The Weekly Volcano, Oct. 17, 2013
To the best of my knowledge, Arbutus Folk School opening in Olympia Oct. 19 will be the first school of its type in the Pacific Northwest. The school at 600 4th Ave E will offer classes in such arcane (and common) crafts as Scandinavian knife making, blacksmithing, woodworking, top-bar beehive building, fiber arts, ceramics, and growing and preserving foods.
The core subject areas offered in the first phase of the school’s development will focus on wood crafts, music and storytelling. The second phase will include a pottery studio, fiber arts studio and commercial kitchen. Just a few of the many other classes they plan to offer includes gardening, food preservation and storage, beekeeping, wine/beer making, wooden boat building, folk dance, canoe carving, foraging, food preparation and preservation.
The public is invited to the grand opening celebration Saturday, Oct 19, from 3-9 p.m. There will be craft demonstrations, kid's activities, live music by Back Porch Swing and a presentation about the folk school. Classes will start the following Monday.
The school is a work in progress, and not all classes will be available in the beginning. Some of the classrooms are still being built. Most of the woodworking shop is complete and they have a kiln, but some of the ceramics equipment is yet to come and there are walls to knock down and rearrange, stuff still to be built.
The school is the brainchild of Stacey Waterman-Hoey who has worked for Washington State University more than 20 years but quit her job last year in order to pursue her dream of opening this school. She says she is grateful to a “phenomenal team of co-visionaries and co-founders” for helping her bring her vision to fruition.
In addition to classes in a wide variety of crafts taught by some of the best crafts persons in the Puget Sound region, Arbutus will have a small gallery where artworks and hand tools will be displayed and sold, there will be performances and workshops in the spacious front room, and classrooms will be available for rent.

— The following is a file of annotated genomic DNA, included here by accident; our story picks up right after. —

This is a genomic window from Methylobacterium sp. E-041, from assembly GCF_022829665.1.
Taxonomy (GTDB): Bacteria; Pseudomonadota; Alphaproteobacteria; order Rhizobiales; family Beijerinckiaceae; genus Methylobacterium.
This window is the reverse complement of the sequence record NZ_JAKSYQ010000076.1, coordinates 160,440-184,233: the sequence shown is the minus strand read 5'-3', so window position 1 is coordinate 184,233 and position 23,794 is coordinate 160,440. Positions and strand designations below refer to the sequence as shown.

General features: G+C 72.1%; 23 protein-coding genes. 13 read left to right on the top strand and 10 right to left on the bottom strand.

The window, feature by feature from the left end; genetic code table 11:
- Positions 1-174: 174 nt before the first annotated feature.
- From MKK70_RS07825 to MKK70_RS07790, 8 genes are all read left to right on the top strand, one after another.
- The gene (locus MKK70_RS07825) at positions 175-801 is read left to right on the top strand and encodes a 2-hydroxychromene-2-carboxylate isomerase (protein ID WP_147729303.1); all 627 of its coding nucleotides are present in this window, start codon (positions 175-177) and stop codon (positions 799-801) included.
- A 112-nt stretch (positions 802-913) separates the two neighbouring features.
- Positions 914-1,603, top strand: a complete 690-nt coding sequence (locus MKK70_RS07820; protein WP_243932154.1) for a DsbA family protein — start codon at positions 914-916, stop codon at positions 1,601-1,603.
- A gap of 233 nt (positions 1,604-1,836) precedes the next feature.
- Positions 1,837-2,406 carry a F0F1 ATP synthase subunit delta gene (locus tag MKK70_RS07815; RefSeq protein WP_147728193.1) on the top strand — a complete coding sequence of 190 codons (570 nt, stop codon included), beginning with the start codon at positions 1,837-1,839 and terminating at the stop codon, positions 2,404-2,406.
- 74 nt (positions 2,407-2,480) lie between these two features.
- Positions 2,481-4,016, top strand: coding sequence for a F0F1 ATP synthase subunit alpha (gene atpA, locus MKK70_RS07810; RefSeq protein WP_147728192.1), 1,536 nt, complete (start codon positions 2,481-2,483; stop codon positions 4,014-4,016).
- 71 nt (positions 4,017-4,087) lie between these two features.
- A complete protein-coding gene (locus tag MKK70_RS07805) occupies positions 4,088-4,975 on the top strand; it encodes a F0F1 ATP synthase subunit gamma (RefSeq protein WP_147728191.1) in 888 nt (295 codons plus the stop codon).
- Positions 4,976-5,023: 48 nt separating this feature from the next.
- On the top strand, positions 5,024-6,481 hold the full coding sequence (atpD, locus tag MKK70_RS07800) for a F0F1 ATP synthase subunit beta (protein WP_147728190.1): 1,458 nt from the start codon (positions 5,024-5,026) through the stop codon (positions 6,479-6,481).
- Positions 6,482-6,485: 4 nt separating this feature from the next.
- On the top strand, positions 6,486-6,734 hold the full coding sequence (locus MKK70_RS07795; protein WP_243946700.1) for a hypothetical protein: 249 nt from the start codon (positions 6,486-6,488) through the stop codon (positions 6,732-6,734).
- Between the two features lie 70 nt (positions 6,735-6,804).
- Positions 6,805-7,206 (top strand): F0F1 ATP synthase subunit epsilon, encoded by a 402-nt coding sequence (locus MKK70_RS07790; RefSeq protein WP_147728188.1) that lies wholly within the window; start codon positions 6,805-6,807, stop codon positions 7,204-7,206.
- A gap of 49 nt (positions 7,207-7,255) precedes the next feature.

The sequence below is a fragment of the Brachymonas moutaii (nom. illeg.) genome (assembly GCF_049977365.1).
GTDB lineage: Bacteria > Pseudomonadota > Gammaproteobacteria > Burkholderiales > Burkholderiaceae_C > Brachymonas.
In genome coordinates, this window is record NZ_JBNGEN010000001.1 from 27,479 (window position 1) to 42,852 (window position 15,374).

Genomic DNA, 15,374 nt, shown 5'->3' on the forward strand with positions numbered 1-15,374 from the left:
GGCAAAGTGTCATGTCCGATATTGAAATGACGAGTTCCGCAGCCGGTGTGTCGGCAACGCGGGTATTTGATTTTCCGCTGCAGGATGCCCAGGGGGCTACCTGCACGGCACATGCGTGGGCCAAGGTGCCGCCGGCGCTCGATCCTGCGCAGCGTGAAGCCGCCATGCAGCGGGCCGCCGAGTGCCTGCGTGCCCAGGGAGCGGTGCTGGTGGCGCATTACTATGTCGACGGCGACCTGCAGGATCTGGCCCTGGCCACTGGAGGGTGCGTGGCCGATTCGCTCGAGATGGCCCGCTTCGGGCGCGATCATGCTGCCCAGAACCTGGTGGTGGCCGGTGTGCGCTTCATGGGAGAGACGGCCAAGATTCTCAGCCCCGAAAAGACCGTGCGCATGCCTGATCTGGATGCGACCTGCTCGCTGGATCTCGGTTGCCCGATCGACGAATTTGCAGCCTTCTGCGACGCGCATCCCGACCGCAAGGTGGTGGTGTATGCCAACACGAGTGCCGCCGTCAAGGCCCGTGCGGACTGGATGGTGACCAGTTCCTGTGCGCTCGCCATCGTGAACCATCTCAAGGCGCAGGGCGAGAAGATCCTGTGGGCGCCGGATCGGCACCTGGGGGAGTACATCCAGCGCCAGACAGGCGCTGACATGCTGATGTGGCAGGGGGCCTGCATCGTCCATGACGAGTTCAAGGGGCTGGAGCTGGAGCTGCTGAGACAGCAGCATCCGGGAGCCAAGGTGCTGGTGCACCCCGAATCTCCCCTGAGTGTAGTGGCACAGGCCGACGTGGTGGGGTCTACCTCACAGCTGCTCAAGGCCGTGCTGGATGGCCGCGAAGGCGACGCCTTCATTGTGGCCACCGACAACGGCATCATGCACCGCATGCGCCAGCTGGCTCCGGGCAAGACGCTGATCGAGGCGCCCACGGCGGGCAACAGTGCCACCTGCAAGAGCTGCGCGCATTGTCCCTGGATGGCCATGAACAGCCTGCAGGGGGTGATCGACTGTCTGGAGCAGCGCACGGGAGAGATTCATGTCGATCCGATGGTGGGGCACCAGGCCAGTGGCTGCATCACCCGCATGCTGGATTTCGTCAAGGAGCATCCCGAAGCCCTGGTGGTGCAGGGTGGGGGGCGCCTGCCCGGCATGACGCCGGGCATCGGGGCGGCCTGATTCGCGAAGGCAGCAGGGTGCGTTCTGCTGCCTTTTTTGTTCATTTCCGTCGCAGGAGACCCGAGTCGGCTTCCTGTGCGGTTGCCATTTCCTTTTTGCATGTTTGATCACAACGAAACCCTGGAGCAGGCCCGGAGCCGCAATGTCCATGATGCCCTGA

“I have been thinking about it for at least five years,” Waterman-Hoey said. She wanted to get out of working in a cubical and “do something heartfelt.” She kicked around many ideas, but “When I got this idea I knew it was a go.”
Most of the board and volunteers who have been helping to get it started are working for free right now, and a lot of the equipment has been donated. Windfall Lumber donated 2-inch-thick maple woodworking bench tops.
Arbutus will be using and selling sustainably harvest lumber from small farms in Lewis, Mason and Thurston Counties. They have partnered with the Department of Natural Resources to utilize urban waste lumber.
The blacksmithing classes will be taught by Kelly Rigg, who has taught at South Puget Sound Community College and The Evergreen State College. The Scandinavian knife making with leather, wood and metal will be taught by Tim Nagel, who taught on the East Coast for 15 years. Furniture making will be taught by local craftsperson Jay T. Scott. Kirk Hanson and Matt Newton will teach top-bar beehive building
Most classes will be held evenings and weekends. Waterman-Hoey says “It’s not all Little House on the Prairie.” She says they want to have a lot of activities for families.
For now, Arbutus Folk School looks like a fabulous idea off to a great start, but they have almost exhausted their start-up funds and will need to raise more money to keep it going. For this they will need investors, donors and paying students. Waterman-Hoey is confident they will succeed.
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